Post Iran attacks, the jihadi media was jubilant. The Islamic State claimed the twin strikes on Tehran, raising serious concerns of the looming threat in the region.
While celebrating the attacks, Daesh affiliates released various online posters. In one of the posters, a Daesh militant was shown carrying the outfit’s flag at the famous Azadi Square of Tehran. Another poster said, “The war has not yet begun.” There was a poster carrying the statement, “By the order of Allah, we are near in Iran.”
Immediately after the terrorist attacks, Daesh’s mouthpiece agency, Amaq released a video showing two militants killing a man inside the parliament building. The clip was sent by a member of the terrorist squad participating in the operation and was later killed during the encounter.
Militant organisations have long vowed to attack Iran, the only declared Shia state in the world. They consider Tehran as centre of evil, interfering and supporting anti-sunni elements in neighbouring countries.
The Iranian capital was targeted in the midst of the gulf crisis. Tehran accused Riyadh of these deadly strikes deepening the prevailing tension in the region.
Iran showed full support to Qatar, which is facing threats from the Saudi led coalition. In the gulf diplomatic crisis, the question is how Daesh is going to exploit the tensions in the region and how is it going to be emboldened?
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Editor of Newsweek Pakistan and author, Khaled Ahmed, believes Iran after Khomeini systematically pushed the non-Shia down, a totalitarian state could do it easily, the popular bias is on the same level as the popular bias against Ahmadis in Pakistan. “Sunni Baloch in the east and Sunni Arabs of Khuzestan in the west of Iran are restless but can’t communicate among themselves because of ethnic and linguistic differences,” Ahmed tells TNS.
“The power of the state prevents disorder. But Iran is surrounded by unfriendly states who can exploit its internal regimentation disenfranchising the non-Shia. The recent attack by Daesh is the beginning of this trend,” he adds.
“Daesh will benefit from the intra-Sunni power struggles. First, it can benefit directly from the turmoil on the Sunni side of the geo-sectarian divide. Second, Iran is also trying to exploit the divisions in the Sunni camp and a growth in Iranian influence, in turn, provides Daesh with more room to grow as well,” explains Kamran Bokhari, a specialist on geopolitics of the Middle East & South Asia.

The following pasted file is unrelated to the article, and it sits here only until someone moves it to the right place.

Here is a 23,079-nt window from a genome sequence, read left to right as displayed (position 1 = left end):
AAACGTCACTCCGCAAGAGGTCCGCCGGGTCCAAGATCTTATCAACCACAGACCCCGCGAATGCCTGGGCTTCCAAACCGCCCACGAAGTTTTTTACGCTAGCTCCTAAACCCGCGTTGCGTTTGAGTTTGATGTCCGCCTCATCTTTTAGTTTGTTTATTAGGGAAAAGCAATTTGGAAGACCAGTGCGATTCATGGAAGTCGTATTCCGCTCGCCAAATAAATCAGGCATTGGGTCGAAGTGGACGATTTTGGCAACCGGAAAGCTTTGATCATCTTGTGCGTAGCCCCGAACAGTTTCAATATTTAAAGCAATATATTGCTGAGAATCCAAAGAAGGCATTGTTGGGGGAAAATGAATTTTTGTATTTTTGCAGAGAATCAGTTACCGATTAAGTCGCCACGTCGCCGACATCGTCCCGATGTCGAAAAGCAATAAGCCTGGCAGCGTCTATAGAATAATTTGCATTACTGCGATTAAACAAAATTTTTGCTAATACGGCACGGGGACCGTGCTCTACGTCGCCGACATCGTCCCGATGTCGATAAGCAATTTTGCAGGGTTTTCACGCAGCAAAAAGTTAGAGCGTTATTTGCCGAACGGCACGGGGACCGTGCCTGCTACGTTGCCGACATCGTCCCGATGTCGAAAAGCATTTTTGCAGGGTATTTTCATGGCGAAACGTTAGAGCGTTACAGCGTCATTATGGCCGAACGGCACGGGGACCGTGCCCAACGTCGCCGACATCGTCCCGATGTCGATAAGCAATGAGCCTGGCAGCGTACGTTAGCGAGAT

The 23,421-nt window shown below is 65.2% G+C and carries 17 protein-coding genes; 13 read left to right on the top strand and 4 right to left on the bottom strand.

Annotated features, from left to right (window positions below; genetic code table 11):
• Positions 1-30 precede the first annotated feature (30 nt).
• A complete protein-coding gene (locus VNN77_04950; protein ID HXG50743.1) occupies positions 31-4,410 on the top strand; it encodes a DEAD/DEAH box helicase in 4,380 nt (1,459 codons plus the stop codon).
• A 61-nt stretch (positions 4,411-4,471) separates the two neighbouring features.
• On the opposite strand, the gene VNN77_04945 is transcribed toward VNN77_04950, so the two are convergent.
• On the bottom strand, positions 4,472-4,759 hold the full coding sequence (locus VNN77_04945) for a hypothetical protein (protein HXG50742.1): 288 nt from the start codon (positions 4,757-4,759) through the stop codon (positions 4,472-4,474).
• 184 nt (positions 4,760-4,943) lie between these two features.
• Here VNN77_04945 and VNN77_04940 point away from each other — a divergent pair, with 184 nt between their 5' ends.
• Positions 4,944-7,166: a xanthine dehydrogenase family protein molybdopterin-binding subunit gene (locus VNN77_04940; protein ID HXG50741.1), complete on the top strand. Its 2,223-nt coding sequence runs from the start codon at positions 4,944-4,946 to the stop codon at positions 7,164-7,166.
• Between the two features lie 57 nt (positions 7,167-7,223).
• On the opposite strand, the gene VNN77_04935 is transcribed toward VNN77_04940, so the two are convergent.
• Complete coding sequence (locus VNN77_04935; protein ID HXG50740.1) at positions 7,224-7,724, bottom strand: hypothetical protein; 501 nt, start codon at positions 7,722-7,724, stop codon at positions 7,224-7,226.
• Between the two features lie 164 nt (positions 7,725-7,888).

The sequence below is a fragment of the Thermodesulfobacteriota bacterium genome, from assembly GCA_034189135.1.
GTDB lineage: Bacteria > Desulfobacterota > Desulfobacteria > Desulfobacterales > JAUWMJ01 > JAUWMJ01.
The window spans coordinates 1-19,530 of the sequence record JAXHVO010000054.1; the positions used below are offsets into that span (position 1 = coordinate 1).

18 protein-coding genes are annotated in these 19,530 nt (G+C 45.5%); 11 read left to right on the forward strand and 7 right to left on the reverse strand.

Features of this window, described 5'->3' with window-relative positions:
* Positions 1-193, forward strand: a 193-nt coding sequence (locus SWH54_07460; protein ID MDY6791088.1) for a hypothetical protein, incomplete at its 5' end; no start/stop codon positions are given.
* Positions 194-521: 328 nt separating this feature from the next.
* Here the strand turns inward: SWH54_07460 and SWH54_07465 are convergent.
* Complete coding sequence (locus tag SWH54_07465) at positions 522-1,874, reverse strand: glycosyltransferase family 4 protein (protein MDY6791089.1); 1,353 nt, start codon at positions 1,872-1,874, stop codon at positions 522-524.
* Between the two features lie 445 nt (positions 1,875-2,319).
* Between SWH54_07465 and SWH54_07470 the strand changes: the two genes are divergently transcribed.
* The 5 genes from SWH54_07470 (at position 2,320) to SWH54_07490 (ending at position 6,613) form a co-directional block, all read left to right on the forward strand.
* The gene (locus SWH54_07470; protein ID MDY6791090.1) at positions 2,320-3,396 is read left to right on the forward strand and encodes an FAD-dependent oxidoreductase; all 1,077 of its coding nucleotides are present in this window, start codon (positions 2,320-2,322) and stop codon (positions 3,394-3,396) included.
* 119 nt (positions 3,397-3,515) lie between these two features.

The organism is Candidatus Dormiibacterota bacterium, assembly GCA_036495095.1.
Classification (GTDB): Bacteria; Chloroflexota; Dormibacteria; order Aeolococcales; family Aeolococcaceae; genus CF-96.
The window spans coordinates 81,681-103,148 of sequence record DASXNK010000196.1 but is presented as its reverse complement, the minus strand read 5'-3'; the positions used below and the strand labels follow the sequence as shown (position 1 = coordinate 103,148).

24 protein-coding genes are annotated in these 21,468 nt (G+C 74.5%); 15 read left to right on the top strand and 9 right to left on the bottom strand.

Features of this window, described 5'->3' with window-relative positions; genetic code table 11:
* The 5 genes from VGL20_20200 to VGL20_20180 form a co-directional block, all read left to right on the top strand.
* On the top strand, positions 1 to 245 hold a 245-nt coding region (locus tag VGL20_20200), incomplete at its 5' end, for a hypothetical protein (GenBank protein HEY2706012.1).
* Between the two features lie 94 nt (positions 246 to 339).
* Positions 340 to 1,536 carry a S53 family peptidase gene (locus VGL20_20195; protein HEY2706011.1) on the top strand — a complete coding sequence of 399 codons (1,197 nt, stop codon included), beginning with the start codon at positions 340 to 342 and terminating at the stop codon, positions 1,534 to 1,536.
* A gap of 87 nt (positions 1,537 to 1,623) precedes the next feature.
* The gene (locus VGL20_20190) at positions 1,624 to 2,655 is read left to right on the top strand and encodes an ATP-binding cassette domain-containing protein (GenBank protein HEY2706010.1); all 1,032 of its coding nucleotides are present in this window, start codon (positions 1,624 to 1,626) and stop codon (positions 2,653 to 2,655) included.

Those observing the gulf crisis closely are of the opinion that there are limits to how far a country can patronise al Qaeda or Daesh. It is far more dangerous for the Saudis to do this because the more the Saudis use the sectarian card against Iran the more they empower Daesh and al Qaeda. It is a double-edged sword that cuts more deeply into Saudi Arabia. Iran will always be less vulnerable because it is a totalitarian state than the Arab sheikhdoms without the army like the Pasdaran needed for totalitarianism.
Besides eyeing the Middle East, Daesh is constantly struggling to expand its foothold in the South Asia region. Last week, reports emerged that Daesh militants had captured Tora Bora mountains. In a radio announcement on June 13, it was announced that Daesh had expelled all their opponents, including Afghan Taliban from the area.
“Daesh is a major threat (to Pakistan) because Daesh is using the elements of TTP, Lashkar-e-Jhangvi, al Qaeda, Haqqani Network and Afghan Taliban to build its infrastructure on both sides of the Durand Line,” says Bokhari.
From June 1 to June 3, Pakistani security forces conducted an intelligence driven operation in Mastung. The LeJ spokesman claimed that those killed in the Mastung operation were not their men but were members of Daesh.
Recently, Daesh published an info graphic chart of its attacks during the last 8 months in Khurasan. The banned organisation claimed it had killed and injured more than 2200 people, including American, Pakistani and Afghan security officials, members of Afghan Taliban, Shia and Ahmedi community.
“Regional tension is not where Daesh gets a foothold, it feeds into the ideological extremism of the victim state and exploits a prepared sectarian ground to plant itself. Ironically, Muslim democracies are more vulnerable than kingdoms and sheikhdoms,” Ahmed says.
When the departure of trained Sunni and Shia militants from the Middle-East war theatre begins, Pakistan will face the crisis of a new wave of sectarian violence.